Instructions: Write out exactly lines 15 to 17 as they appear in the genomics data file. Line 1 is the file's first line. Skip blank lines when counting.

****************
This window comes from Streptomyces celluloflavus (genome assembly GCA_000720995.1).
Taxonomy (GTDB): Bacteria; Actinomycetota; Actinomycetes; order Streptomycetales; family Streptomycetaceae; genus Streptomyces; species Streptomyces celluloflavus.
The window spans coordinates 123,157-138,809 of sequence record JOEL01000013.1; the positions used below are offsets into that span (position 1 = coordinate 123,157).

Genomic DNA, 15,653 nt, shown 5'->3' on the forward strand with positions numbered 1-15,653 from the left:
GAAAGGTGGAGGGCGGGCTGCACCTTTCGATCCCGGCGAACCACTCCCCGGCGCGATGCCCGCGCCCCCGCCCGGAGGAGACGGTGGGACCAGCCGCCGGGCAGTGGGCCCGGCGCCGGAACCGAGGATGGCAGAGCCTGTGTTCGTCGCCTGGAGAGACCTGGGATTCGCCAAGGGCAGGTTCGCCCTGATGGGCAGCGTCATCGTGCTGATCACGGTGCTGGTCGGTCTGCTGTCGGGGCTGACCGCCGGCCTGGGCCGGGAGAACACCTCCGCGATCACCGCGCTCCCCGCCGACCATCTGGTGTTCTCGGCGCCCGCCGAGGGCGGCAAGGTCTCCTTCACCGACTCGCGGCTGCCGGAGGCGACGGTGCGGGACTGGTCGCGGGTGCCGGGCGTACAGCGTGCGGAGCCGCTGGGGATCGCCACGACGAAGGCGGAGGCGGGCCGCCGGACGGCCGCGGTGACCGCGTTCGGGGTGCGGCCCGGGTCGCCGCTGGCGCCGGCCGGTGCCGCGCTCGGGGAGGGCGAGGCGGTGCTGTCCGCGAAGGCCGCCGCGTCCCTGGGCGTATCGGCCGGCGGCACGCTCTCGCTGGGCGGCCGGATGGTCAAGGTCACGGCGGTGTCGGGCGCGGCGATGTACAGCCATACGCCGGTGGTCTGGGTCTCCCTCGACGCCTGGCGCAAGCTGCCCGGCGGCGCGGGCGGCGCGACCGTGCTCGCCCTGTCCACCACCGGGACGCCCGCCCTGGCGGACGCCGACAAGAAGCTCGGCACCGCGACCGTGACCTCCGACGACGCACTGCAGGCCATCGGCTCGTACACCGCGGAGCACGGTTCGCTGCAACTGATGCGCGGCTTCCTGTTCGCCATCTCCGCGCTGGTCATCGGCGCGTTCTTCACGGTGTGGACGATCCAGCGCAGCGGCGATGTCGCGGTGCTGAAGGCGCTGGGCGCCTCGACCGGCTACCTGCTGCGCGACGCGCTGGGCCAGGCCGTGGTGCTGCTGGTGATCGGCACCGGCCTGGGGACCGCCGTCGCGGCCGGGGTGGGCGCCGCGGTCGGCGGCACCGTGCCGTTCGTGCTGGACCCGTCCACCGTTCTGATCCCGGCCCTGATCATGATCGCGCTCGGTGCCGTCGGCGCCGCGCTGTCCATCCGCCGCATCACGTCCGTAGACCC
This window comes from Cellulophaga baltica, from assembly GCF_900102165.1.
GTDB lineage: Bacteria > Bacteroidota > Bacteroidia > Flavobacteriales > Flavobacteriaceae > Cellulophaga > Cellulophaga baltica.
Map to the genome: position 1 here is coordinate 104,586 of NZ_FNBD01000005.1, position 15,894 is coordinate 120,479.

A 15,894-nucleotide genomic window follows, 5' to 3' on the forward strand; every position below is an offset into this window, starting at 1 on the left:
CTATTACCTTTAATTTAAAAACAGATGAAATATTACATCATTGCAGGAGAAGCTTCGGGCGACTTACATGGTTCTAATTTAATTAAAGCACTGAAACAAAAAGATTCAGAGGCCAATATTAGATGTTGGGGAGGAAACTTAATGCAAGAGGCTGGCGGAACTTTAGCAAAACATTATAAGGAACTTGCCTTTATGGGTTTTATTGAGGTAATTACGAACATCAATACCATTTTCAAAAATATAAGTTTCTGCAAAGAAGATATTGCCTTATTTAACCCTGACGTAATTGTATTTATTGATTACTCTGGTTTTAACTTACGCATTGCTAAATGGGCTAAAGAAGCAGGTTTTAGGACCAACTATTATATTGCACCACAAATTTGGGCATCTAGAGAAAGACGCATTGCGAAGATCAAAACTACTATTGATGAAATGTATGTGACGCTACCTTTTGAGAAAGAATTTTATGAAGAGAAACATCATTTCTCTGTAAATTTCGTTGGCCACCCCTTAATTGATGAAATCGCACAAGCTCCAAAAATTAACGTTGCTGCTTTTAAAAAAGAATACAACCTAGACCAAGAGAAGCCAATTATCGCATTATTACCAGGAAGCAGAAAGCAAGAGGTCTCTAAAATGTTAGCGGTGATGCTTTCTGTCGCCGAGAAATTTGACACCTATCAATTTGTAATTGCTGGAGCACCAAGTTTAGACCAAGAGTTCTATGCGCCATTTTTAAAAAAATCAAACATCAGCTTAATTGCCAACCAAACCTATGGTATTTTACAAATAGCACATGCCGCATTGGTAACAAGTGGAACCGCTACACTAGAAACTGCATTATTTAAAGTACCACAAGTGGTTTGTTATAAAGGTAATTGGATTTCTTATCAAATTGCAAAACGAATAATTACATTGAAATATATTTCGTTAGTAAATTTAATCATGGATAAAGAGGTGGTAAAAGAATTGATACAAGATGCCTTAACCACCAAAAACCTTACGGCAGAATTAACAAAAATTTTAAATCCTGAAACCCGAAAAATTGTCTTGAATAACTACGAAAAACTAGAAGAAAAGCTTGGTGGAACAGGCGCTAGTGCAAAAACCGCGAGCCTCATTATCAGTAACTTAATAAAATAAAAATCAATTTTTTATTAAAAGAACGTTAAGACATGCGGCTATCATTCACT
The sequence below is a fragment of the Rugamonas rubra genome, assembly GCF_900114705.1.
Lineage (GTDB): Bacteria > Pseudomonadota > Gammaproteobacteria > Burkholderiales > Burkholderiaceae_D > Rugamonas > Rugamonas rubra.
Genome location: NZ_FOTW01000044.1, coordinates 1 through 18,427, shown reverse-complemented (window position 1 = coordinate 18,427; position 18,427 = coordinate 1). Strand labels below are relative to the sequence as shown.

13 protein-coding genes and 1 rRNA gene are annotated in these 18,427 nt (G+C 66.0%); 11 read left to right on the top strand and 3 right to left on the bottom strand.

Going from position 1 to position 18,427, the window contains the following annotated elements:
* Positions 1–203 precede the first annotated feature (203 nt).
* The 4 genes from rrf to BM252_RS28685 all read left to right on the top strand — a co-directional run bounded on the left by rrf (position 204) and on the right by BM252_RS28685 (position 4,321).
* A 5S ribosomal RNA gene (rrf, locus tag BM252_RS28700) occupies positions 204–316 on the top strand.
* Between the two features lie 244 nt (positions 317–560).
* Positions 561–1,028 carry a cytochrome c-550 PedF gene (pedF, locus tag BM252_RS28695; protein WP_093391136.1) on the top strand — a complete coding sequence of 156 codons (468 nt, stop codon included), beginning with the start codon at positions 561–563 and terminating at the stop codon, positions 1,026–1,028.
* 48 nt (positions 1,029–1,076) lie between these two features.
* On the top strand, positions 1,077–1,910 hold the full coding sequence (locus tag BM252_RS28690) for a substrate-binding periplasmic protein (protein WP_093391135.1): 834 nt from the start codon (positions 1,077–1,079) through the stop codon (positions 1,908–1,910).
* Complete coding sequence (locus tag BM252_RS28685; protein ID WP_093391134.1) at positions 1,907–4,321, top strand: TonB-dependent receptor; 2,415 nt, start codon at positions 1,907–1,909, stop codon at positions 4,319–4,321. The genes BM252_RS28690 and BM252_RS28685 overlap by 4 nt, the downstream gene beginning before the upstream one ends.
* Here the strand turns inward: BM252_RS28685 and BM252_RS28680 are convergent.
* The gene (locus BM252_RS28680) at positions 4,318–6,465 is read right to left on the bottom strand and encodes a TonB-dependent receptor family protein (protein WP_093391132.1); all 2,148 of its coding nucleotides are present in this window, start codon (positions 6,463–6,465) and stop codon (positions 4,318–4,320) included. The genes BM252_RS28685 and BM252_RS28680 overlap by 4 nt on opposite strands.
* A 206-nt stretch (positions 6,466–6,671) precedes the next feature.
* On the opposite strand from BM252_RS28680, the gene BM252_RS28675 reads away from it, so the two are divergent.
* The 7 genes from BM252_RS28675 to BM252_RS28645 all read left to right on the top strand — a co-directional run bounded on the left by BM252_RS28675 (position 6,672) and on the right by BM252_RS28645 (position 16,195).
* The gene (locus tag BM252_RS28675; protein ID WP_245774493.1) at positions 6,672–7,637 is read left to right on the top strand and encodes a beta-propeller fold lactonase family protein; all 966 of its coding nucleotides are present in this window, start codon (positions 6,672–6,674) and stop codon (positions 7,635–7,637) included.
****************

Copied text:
Going from position 1 to position 18,427, the window contains the following annotated elements:
* Positions 1–203 precede the first annotated feature (203 nt).
* The 4 genes from rrf to BM252_RS28685 all read left to right on the top strand — a co-directional run bounded on the left by rrf (position 204) and on the right by BM252_RS28685 (position 4,321).